Did you miss it? The big, year-end slap upside the head to your jaded ego? The giant pinch to the ass of our beloved, all-American fatalism?
Here it is again, just in case: A number of reports, data sets and heretical prognostications swung around the news wires at the end of 2014 and the beginning of this fine year of our Obama, most notably (and lengthily) from Harvard prof Steven Pinker and researcher Andrew Mack, all pointing to one shocking, destabilizing, overarching fact, thusly:
We, as a haphazard species, as a primitive and perplexed organism not long for this galaxy, one with precious little to show for ourselves lo these scant two million bipedal years except maybe kissing on the mouth, $6 coffee and endlessly new ways to kill each other, we’ve have never had it better than right. Damn. Now.
Can you believe it? It’s the astonishing factoid to make you snicker and sigh: Humanity, all things considered, has never been better off. The world has never been more peaceful. We have never lived longer, died less violently, enjoyed better social interaction, technological advantages or medical care. We have never suffered less oppression, had cleaner teeth or feared brutal defenestration at the hands of a furious king/dictator/pope less than any time in recorded history, so far as you know and more or less.
Violence against women is way down. Same for violence again children. Cancer rates are down, too. There’s more democracy, less war and far fewer reasons to start any major ones ever again. In sum: We’ve got it very good indeed. You know, comparatively.
Pinker’s much-shared essay spins all over the geological and socioeconomic timescale, but focuses primarily on the sporadic causes for and surges of global violence and death over the centuries. And all trend lines point toward, you know, hey, not so bad.
Don’t misunderstand. Humanity’s mega-arc of war, pestilence and death is far from a stable, shimmering rainbow of love; it’s not like a perky state of idyllic peace and harmony is just a few less wars and a few more hits of legal MDMA away. America is no angel. History in more a lurching, spiraling trickster, mocking your every attempt to make sense of it all. But all told? You should be every flavor of grateful that you’re alive now, and not, you know, back then.
What do you think? Does that help at all? Does all the “good” news resonate anywhere, inspire you toward hope for the species? Or do you do the normal thing, and just scan the dour headlines, note the beheadings and the rapes, the global warming, mass killings and the cruel Republicans and come to the overarcing conclusion that, well, who cares if the overall trend is positive. Right now is all that matters, and this sure ain’t exactly awesome.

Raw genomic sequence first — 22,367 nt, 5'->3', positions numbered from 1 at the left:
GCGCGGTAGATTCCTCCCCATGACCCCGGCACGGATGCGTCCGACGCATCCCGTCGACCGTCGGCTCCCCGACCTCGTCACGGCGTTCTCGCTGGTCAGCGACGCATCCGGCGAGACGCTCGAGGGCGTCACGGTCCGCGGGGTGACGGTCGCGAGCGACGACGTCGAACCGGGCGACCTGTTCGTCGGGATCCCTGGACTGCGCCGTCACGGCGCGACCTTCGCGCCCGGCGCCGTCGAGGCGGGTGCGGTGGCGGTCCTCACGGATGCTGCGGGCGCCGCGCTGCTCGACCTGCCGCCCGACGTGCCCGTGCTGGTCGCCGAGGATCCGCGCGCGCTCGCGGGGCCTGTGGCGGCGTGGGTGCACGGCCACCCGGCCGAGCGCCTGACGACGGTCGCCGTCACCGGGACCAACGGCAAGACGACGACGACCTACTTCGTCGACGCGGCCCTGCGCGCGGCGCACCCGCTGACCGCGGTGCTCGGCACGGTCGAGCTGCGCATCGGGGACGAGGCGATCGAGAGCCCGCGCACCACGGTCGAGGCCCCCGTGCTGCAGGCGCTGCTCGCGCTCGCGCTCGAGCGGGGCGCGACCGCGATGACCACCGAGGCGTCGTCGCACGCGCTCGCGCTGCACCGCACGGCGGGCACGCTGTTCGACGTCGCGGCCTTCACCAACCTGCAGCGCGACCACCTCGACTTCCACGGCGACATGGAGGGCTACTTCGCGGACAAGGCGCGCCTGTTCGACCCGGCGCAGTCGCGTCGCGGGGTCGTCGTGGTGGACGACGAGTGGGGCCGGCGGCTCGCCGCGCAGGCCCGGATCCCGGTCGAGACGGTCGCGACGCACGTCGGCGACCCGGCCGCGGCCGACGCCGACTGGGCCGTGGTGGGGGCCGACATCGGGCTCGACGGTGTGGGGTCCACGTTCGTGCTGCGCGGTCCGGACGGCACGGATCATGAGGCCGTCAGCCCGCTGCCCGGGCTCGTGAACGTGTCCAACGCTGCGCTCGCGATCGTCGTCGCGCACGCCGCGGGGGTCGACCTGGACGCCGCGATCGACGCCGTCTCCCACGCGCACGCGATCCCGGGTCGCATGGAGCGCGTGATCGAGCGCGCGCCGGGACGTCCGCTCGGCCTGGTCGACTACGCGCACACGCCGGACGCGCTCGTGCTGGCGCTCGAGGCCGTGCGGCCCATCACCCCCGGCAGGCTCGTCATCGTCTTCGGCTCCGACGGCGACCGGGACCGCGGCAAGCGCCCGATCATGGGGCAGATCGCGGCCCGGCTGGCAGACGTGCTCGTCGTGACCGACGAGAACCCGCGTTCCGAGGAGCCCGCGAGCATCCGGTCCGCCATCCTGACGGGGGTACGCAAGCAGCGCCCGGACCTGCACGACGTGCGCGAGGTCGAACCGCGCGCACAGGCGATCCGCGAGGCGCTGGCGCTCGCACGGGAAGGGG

It’s an easy trap to fall into. After all, we love our pessimism. We’re thoroughly addicted to bitterness, complaining and cynicism; nasty trolls saturate the Internet and popular culture seems drunk on the narcotics of anger and violence. While it’s nice to hear that you’re far less likely to get cancer, shot, robbed, raped, hacked to bits, beheaded or sold into slavery than any time in history, well, so what? Have you seen my mortgage payment? Mitch McConnell? This weird rash on my neck?
Maybe it’s all the media’s fault, what with its endless spew of bleakitude, a 24-hour news cycle of nothing but the worst humanity has to offer. As the saying goes: Bad news, heresy and savagery rocket around the world a dozen times before good news even finishes its morning meditation. Out of balance? You might say.
Ah, but there’s hypocrisy afoot, no? The media merely goes where drama flows. Few people want to read good news, much less pay for it; no one wants to know that there’s no war happening in most of the world right now, or that nothing bad happened in your city overnight, or that all planes ran on time and the weather’s fine and no one died, so quit whining and go get yourself a nice salad. We want macho cops shows, zombie mutilations, revenge fantasias, gun fetishism, epic battles, blood in the streets. Happiness is suspicious; it’s more hip to believe that humanity is a doomed, chaotic mess, and we’re merely enduring it.
Or are we? Maybe the question isn’t one of cultivating a better appreciation of humanity’s overall trend toward peace – which nearly all our data handily supports – but one of mindfully, yet ruthlessly rejecting the grand lie that it hasn’t been that way all along? Isn’t that worth trying?
Read more here:: You will not soon die in an awesome global apocalypse. Sorry.